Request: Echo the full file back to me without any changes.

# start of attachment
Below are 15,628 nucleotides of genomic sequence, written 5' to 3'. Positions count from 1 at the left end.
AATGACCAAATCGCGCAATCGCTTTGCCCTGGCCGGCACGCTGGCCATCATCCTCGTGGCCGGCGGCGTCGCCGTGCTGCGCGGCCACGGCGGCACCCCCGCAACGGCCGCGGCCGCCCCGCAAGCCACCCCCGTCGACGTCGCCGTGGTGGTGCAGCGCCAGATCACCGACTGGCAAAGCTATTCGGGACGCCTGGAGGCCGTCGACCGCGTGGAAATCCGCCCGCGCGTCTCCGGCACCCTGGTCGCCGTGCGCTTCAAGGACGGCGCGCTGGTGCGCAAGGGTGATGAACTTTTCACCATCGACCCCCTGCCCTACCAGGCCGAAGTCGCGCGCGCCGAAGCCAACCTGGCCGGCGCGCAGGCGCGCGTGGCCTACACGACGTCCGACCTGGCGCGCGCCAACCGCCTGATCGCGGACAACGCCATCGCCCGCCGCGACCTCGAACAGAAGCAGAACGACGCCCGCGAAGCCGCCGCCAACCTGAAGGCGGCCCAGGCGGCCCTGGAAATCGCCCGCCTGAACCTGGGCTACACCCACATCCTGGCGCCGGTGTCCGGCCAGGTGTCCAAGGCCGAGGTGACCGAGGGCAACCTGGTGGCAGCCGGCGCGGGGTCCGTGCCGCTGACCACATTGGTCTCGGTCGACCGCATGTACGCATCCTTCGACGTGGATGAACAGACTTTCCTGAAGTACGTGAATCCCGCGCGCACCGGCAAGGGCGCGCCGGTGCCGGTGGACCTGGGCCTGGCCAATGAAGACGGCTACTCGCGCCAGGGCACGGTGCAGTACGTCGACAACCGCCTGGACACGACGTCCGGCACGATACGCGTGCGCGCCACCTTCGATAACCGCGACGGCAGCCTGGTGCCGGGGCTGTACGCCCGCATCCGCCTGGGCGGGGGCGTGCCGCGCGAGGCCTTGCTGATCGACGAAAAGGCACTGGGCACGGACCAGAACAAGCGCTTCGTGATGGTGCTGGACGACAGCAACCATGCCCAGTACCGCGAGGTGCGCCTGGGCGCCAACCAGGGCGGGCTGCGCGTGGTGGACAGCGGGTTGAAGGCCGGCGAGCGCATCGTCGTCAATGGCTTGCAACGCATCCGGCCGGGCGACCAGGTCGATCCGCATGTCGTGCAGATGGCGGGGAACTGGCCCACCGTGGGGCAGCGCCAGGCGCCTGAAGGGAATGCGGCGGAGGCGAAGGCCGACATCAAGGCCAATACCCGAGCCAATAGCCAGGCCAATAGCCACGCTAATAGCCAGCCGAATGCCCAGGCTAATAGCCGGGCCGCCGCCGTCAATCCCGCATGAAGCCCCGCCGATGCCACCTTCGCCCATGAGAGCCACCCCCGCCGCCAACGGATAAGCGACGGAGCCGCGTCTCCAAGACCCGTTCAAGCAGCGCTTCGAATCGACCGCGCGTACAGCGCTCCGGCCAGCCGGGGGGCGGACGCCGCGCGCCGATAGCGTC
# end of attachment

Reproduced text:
Below are 15,628 nucleotides of genomic sequence, written 5' to 3'. Positions count from 1 at the left end.
AATGACCAAATCGCGCAATCGCTTTGCCCTGGCCGGCACGCTGGCCATCATCCTCGTGGCCGGCGGCGTCGCCGTGCTGCGCGGCCACGGCGGCACCCCCGCAACGGCCGCGGCCGCCCCGCAAGCCACCCCCGTCGACGTCGCCGTGGTGGTGCAGCGCCAGATCACCGACTGGCAAAGCTATTCGGGACGCCTGGAGGCCGTCGACCGCGTGGAAATCCGCCCGCGCGTCTCCGGCACCCTGGTCGCCGTGCGCTTCAAGGACGGCGCGCTGGTGCGCAAGGGTGATGAACTTTTCACCATCGACCCCCTGCCCTACCAGGCCGAAGTCGCGCGCGCCGAAGCCAACCTGGCCGGCGCGCAGGCGCGCGTGGCCTACACGACGTCCGACCTGGCGCGCGCCAACCGCCTGATCGCGGACAACGCCATCGCCCGCCGCGACCTCGAACAGAAGCAGAACGACGCCCGCGAAGCCGCCGCCAACCTGAAGGCGGCCCAGGCGGCCCTGGAAATCGCCCGCCTGAACCTGGGCTACACCCACATCCTGGCGCCGGTGTCCGGCCAGGTGTCCAAGGCCGAGGTGACCGAGGGCAACCTGGTGGCAGCCGGCGCGGGGTCCGTGCCGCTGACCACATTGGTCTCGGTCGACCGCATGTACGCATCCTTCGACGTGGATGAACAGACTTTCCTGAAGTACGTGAATCCCGCGCGCACCGGCAAGGGCGCGCCGGTGCCGGTGGACCTGGGCCTGGCCAATGAAGACGGCTACTCGCGCCAGGGCACGGTGCAGTACGTCGACAACCGCCTGGACACGACGTCCGGCACGATACGCGTGCGCGCCACCTTCGATAACCGCGACGGCAGCCTGGTGCCGGGGCTGTACGCCCGCATCCGCCTGGGCGGGGGCGTGCCGCGCGAGGCCTTGCTGATCGACGAAAAGGCACTGGGCACGGACCAGAACAAGCGCTTCGTGATGGTGCTGGACGACAGCAACCATGCCCAGTACCGCGAGGTGCGCCTGGGCGCCAACCAGGGCGGGCTGCGCGTGGTGGACAGCGGGTTGAAGGCCGGCGAGCGCATCGTCGTCAATGGCTTGCAACGCATCCGGCCGGGCGACCAGGTCGATCCGCATGTCGTGCAGATGGCGGGGAACTGGCCCACCGTGGGGCAGCGCCAGGCGCCTGAAGGGAATGCGGCGGAGGCGAAGGCCGACATCAAGGCCAATACCCGAGCCAATAGCCAGGCCAATAGCCACGCTAATAGCCAGCCGAATGCCCAGGCTAATAGCCGGGCCGCCGCCGTCAATCCCGCATGAAGCCCCGCCGATGCCACCTTCGCCCATGAGAGCCACCCCCGCCGCCAACGGATAAGCGACGGAGCCGCGTCTCCAAGACCCGTTCAAGCAGCGCTTCGAATCGACCGCGCGTACAGCGCTCCGGCCAGCCGGGGGGCGGACGCCGCGCGCCGATAGCGTC